A reliquary in the church museum contains Brother André (1845-1937) heart, which he requested as a protection for the basilica. More than 2 million visitors and pilgrims visit the Oratory every year.
Old Quebec City
Photo taken at Chateau Frontenac, Quebec, Canada.
On the 8th day of our trip to USA East Coast and Canada , we left Montreal and travelled to Quebec City, one of the oldest cities in North America. Old Quebec City is a city surrounded by walls. It is a city that will take one back to 250 years to the historical landmarks of the first French Settlement in America. The Tour Guide took us to enjoy a Walking Tour in Old Quebec City including Place d' Armes,Plains of Abraham, Chateau Frontenac and Mural Wall.
1.Old Quebec City: It is a historic neighbourhood of Quebec City, the capital of the province of Quebec in Canada. Comprising the Upper Town and Lower Town , the area is a UNESCO World Heritage Site. We visited the Fortifications of Quebec and Citadel, the city’s two main defensive works.Moving from military history to religious history, there are also quite a lot of churches there, namely: Notre-Dame-de-Québec Basilica-Cathedral, the Cathedral of the Holy Trinity, the Jesuits Chapel, and St. Andrew’s Presbyterian Church.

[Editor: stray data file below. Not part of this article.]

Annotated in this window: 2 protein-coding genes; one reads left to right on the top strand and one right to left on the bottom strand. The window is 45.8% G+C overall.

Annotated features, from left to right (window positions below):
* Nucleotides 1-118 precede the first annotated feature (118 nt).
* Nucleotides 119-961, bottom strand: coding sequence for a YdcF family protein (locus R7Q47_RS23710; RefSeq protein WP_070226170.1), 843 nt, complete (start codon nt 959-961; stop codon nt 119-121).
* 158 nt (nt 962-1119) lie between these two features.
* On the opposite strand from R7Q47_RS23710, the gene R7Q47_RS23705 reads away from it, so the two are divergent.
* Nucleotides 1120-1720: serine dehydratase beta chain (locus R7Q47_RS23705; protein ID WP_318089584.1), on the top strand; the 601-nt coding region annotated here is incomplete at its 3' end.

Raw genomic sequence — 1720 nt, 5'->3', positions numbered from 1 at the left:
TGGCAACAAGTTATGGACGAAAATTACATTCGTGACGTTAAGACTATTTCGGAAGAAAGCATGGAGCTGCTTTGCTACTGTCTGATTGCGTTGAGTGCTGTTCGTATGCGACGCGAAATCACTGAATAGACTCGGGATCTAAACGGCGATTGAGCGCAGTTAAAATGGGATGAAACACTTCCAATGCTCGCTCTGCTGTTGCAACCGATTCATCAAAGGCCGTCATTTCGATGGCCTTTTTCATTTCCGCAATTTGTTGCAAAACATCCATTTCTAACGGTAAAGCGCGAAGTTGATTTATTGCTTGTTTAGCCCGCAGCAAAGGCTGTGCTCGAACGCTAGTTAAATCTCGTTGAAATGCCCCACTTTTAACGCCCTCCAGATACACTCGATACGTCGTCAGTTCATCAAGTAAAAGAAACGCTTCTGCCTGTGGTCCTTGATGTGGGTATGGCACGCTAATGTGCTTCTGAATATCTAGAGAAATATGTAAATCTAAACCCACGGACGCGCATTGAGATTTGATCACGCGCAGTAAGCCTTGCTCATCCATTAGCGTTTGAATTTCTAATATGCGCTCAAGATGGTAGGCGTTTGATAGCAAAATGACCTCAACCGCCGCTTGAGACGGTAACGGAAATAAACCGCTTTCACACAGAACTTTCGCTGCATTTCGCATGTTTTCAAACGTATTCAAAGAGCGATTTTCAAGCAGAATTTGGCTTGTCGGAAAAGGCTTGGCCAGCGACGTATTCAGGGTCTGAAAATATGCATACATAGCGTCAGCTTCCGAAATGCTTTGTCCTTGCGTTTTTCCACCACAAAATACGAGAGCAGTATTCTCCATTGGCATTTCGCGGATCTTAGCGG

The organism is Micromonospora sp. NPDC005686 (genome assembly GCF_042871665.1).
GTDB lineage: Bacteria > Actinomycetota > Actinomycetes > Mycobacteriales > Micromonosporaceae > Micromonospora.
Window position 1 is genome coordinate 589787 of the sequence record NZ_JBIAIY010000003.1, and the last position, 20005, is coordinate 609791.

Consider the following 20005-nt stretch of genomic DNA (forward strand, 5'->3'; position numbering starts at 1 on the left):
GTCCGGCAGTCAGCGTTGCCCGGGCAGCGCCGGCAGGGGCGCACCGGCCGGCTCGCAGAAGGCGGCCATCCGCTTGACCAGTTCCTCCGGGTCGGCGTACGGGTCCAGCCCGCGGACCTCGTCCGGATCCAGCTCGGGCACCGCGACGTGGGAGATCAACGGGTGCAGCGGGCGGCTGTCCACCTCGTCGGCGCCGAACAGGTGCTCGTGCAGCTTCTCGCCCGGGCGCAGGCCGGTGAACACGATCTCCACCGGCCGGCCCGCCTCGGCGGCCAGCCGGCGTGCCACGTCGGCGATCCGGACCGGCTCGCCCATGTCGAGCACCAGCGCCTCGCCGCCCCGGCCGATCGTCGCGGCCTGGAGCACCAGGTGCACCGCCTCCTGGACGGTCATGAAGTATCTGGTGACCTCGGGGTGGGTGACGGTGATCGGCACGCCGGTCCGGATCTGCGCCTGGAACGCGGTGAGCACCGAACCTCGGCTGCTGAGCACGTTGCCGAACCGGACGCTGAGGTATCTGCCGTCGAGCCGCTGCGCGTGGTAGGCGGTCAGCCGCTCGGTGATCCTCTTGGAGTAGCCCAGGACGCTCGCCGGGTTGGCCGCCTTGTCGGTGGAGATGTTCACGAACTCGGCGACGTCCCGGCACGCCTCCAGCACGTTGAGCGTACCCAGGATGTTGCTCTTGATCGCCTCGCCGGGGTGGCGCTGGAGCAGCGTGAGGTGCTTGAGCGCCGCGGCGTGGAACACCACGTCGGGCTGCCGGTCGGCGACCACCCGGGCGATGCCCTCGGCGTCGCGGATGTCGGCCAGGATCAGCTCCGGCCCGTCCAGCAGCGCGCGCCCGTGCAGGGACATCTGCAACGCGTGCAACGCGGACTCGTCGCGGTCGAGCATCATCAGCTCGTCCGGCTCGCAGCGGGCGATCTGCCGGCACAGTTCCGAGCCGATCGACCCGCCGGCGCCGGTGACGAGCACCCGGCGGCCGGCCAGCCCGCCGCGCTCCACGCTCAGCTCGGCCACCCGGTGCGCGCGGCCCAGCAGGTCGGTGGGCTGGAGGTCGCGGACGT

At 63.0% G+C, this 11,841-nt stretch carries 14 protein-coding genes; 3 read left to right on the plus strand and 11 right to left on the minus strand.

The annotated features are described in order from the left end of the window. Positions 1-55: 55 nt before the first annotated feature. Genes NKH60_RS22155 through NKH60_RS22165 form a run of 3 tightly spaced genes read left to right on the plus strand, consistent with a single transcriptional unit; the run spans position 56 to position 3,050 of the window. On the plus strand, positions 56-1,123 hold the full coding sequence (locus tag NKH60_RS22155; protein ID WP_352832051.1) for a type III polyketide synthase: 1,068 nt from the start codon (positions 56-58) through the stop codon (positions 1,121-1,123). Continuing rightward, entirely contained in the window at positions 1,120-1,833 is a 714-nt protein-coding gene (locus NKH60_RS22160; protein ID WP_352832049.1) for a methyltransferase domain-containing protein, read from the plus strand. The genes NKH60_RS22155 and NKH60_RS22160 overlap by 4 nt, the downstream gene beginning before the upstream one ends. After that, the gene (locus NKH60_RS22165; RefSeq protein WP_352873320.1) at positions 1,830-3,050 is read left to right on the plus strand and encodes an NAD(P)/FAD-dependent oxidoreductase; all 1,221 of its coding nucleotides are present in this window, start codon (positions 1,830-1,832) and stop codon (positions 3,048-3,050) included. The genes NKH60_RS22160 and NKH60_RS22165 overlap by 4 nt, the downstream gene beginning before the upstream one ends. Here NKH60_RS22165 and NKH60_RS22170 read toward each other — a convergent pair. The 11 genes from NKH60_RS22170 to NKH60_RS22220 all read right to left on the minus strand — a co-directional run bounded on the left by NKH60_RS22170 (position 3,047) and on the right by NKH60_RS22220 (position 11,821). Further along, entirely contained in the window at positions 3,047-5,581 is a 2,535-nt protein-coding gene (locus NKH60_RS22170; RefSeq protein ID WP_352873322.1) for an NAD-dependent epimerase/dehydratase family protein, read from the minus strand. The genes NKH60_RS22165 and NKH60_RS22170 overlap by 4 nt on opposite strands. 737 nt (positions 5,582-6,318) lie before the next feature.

2.Place d’ Arms: Place d’ Aerm is the second oldest public site in Montreal, it was called Place de la Fabrique when it was first developed in 1693, at the request of the Sulpicians, then later renamed Place d’Armes in 1721 when it became the stage of various military events. From 1781 to 1813, it was used as a hay and wood market, then developed as a Victorian garden after it was acquired by the city in 1836.
3. Plains of Abraham:The Plains of Abraham is a historic area within the Battlefields Park in Quebec City, Quebec, that was originally a grazing land, but became famous as the site of the Battle of The Plains of Abraham , which took place on 13 September 1759. Though written into the history books, housing and minor industrial structures were still erected atop hundreds of acres of the fields. Only in 1908 was the land ceded to Quebec City, though administered by the specifically created and federally run National Battlefields Commission. The park is today used by 4 million visitors and tourists annually for sports, relaxation, outdoor concerts, and festivals.
4.The Château Frontenac: It is a grand hotel in Quebec City, Quebec, which is currently operated as Fairmont Le Château Frontenac. It was designated a National Historic Site of Canada in 1980. Prior to the building of the hotel, the site was occupied by the Chateau Haldimand, residence of the British Colonial Governors of Lower Canada and Quebec.
5. Wall Mural: A mural is any piece of artwork painted or applied directly on a wall, ceiling or other large permanent surface. A particularly distinguishing characteristic of mural painting is that the architectural elements of the given space are harmoniously incorporated into the picture.
6.Parliament Building:The Parliament Building is an eight-floor building and home to the Parliament of Quebec in Quebec City. The building was built from 1877 to 1886.